Langton continued to bang the old well-worn drum of using the excuse of the ‘disadvantaged tribal Aboriginal people in Central Australia’ as justification of the need for the Voice. But these tribal people represent a tiny, minuscule fraction of the 3.4 per cent of Aborigines, and much of their own current situation is a direct result of their own choices. Tribal Aboriginal people have bad diets because that’s what they want to eat. White colonialists don’t make them have bad diets. The panel made reference to the high prevalence of diabetes within Aboriginal communities, again inferring it’s the whitefellas’ fault, without making any reference to tribal Aborigines’ lack of tolerance for sugar, which promotes the increased incidence of diabetes.

There was more of the same about the ‘housing shortage’. Tribal Aborigines homes get trashed because so many families and individuals live in them communally because of ‘humbugging’. But again, no mention was made of that, yet both Perkins and Langton would be well familiar with that problem. We don’t need a ‘Voice’ to sort out those problems, which have been around for over five decades. We need to admit that much so-called ‘Aboriginal culture’ is very damaging to Aboriginal people and that only by greater integration into our modern Western society will these problems be solved.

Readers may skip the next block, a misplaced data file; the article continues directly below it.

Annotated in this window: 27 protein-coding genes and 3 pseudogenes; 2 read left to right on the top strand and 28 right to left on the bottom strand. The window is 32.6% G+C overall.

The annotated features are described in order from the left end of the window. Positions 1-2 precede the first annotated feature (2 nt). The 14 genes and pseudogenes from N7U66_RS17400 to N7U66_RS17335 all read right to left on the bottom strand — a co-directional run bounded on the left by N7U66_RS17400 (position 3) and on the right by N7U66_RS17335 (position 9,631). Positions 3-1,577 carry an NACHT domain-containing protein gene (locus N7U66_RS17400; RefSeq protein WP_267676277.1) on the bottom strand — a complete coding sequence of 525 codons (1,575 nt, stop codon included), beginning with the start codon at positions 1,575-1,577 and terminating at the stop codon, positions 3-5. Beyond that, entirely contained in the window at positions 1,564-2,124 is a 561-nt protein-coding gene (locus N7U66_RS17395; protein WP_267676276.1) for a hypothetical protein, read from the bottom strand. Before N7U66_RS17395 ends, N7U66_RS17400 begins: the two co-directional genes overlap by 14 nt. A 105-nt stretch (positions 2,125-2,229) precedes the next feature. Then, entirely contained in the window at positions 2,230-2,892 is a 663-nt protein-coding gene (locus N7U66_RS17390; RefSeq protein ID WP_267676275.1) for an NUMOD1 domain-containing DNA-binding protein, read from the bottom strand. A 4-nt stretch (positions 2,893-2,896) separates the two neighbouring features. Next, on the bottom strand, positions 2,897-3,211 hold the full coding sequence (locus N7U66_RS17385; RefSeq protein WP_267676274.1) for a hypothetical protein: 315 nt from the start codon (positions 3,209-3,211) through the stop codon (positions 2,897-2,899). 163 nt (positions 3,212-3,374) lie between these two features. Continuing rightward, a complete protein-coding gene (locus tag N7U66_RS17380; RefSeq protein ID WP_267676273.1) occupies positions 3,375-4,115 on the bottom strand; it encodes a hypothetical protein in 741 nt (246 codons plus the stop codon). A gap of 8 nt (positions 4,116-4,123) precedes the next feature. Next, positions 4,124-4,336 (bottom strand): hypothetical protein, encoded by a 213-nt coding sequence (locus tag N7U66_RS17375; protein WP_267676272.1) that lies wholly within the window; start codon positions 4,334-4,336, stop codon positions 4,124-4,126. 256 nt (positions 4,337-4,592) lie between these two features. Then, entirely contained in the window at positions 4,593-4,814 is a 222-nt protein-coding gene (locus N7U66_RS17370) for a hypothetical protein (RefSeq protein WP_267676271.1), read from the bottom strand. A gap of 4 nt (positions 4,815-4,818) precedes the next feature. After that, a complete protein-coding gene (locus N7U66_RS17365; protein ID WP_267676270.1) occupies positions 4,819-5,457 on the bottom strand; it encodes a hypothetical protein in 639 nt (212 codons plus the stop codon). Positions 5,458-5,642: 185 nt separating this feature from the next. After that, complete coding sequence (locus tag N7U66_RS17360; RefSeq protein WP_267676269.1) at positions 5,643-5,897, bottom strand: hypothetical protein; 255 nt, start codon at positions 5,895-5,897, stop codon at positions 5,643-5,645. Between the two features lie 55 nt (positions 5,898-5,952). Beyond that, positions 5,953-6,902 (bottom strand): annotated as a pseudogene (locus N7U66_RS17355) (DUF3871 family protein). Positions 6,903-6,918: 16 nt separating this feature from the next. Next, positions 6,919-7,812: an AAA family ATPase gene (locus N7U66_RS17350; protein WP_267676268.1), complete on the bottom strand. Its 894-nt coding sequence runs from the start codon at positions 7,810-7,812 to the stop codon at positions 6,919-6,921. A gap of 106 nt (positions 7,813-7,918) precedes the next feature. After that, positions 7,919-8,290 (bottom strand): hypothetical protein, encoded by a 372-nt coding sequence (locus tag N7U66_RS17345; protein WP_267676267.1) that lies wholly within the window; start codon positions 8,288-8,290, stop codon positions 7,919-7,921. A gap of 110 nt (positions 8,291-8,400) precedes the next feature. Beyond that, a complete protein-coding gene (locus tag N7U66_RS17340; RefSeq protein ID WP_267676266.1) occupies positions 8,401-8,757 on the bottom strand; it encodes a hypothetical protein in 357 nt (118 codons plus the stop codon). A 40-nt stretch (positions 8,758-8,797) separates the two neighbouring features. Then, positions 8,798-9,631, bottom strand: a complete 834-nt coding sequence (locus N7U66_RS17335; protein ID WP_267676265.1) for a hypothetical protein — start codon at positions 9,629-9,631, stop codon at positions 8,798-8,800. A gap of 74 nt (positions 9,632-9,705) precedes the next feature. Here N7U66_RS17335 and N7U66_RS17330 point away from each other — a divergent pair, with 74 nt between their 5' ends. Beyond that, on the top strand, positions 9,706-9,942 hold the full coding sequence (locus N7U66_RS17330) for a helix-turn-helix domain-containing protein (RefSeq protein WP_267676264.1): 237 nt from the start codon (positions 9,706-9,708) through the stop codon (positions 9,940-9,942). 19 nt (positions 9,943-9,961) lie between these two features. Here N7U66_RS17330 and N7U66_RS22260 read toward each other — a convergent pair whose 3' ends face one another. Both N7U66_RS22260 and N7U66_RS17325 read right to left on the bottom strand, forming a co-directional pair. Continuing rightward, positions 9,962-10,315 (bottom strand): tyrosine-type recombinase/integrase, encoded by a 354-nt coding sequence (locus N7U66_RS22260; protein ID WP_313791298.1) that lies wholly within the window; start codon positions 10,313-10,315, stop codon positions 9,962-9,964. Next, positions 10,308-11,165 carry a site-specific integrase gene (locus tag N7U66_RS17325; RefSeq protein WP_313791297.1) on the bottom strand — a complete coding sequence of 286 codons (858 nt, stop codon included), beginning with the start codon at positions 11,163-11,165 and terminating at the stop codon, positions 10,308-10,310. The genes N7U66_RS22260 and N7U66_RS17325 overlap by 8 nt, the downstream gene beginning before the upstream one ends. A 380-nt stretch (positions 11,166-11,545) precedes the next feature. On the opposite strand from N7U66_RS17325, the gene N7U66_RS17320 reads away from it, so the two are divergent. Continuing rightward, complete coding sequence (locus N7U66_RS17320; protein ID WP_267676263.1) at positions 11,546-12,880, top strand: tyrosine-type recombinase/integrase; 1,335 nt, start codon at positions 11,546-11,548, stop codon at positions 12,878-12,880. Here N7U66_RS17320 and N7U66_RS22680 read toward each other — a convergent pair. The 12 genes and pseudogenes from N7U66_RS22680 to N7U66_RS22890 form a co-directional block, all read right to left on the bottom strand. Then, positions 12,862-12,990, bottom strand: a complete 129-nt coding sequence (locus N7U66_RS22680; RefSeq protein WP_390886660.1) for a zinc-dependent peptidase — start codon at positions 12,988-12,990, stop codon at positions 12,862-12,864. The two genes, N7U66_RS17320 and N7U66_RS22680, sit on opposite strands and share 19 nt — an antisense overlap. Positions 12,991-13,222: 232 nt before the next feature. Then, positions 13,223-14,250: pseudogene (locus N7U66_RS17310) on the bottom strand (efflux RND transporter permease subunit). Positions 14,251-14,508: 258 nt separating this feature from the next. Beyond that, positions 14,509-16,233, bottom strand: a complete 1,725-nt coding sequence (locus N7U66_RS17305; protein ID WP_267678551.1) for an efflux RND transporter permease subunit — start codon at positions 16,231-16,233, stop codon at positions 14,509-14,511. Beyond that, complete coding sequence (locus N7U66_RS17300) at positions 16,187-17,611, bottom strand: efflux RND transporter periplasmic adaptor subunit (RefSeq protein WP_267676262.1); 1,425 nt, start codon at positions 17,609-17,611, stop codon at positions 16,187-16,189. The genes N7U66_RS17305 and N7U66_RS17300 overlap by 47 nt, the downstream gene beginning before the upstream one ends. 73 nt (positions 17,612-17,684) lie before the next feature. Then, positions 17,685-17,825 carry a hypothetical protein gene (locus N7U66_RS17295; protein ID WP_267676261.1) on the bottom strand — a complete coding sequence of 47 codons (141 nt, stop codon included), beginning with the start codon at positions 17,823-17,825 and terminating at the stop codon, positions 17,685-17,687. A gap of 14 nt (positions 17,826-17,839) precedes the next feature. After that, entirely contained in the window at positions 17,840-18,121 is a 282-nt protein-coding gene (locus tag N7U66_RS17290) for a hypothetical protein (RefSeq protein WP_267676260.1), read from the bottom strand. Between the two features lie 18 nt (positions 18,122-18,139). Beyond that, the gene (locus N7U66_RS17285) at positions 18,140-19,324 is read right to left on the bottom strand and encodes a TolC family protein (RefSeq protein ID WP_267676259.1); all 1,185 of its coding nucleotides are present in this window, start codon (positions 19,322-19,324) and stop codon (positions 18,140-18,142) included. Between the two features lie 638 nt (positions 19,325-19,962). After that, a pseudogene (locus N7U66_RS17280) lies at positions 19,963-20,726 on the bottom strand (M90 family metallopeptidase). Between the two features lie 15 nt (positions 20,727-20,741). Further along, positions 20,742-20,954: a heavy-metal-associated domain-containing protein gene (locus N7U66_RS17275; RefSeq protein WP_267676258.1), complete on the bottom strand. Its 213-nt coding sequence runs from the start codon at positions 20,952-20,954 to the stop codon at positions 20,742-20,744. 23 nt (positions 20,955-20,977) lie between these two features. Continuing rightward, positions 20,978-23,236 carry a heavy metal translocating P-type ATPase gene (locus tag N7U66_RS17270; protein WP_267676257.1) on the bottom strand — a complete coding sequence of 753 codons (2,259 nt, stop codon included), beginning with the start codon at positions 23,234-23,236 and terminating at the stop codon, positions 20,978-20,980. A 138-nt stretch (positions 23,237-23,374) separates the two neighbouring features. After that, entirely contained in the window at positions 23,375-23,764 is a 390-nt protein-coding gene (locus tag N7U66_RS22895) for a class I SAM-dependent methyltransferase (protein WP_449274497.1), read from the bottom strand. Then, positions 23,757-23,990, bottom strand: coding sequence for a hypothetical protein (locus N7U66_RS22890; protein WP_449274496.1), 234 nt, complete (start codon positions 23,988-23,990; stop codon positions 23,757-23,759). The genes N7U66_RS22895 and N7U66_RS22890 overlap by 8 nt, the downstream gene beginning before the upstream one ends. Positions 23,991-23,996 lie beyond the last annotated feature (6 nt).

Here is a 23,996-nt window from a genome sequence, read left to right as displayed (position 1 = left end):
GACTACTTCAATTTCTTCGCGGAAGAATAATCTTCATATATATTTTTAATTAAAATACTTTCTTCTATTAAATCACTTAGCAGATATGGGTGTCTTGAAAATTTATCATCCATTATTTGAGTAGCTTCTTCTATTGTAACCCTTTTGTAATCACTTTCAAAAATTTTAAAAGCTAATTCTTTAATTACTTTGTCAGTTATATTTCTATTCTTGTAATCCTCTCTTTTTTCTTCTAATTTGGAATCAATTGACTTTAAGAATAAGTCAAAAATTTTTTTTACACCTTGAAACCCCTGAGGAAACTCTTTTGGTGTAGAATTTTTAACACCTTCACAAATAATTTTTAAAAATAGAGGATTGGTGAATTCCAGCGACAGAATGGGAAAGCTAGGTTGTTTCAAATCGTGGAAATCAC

The form of ‘intergenerational trauma’ experienced by Aborigines has nothing to do with colonisation or alleged inherited ‘genetic or DNA trauma’, as the panel asserted. It has everything to do with intergenerational lifestyles of poverty and violence. As has often been said, self determination is the problem, not the solution.